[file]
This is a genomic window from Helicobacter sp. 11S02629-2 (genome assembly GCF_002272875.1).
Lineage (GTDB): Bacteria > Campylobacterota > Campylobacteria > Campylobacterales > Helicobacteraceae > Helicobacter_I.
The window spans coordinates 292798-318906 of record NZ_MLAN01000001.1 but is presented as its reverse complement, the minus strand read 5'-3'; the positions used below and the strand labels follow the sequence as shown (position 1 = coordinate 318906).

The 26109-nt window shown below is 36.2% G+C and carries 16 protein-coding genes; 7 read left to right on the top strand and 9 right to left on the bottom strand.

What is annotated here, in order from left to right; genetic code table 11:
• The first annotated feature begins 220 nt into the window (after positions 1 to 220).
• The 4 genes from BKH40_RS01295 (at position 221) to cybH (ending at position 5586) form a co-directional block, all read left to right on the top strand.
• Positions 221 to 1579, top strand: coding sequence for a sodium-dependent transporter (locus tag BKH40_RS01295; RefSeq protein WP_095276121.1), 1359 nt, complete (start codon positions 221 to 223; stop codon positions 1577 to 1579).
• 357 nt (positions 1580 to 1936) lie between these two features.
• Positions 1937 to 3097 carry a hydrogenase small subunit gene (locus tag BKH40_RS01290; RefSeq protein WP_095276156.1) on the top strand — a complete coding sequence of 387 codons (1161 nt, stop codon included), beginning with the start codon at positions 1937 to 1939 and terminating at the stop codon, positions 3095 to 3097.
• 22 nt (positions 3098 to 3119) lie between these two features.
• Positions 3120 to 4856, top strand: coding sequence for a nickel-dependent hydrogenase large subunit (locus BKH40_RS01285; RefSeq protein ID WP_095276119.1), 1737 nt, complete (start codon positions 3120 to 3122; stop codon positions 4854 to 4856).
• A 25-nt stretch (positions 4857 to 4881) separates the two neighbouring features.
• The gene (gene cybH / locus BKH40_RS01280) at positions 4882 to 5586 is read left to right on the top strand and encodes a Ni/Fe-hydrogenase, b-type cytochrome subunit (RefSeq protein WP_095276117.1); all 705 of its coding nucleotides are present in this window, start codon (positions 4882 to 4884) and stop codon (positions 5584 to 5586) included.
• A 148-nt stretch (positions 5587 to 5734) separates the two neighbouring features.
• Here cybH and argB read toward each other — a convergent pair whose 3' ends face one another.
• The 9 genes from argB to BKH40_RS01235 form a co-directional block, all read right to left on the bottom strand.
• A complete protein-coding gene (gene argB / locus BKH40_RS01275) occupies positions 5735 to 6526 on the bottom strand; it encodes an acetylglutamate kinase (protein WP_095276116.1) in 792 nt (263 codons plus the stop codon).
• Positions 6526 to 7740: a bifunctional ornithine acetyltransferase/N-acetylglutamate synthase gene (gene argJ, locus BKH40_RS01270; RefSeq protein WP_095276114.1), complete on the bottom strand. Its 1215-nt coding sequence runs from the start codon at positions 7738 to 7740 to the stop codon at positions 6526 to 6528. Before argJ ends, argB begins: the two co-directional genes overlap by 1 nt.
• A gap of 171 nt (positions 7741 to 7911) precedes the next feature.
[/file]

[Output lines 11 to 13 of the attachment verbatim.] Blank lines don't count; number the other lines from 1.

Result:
• 22 nt (positions 3098 to 3119) lie between these two features.
• Positions 3120 to 4856, top strand: coding sequence for a nickel-dependent hydrogenase large subunit (locus BKH40_RS01285; RefSeq protein ID WP_095276119.1), 1737 nt, complete (start codon positions 3120 to 3122; stop codon positions 4854 to 4856).
• A 25-nt stretch (positions 4857 to 4881) separates the two neighbouring features.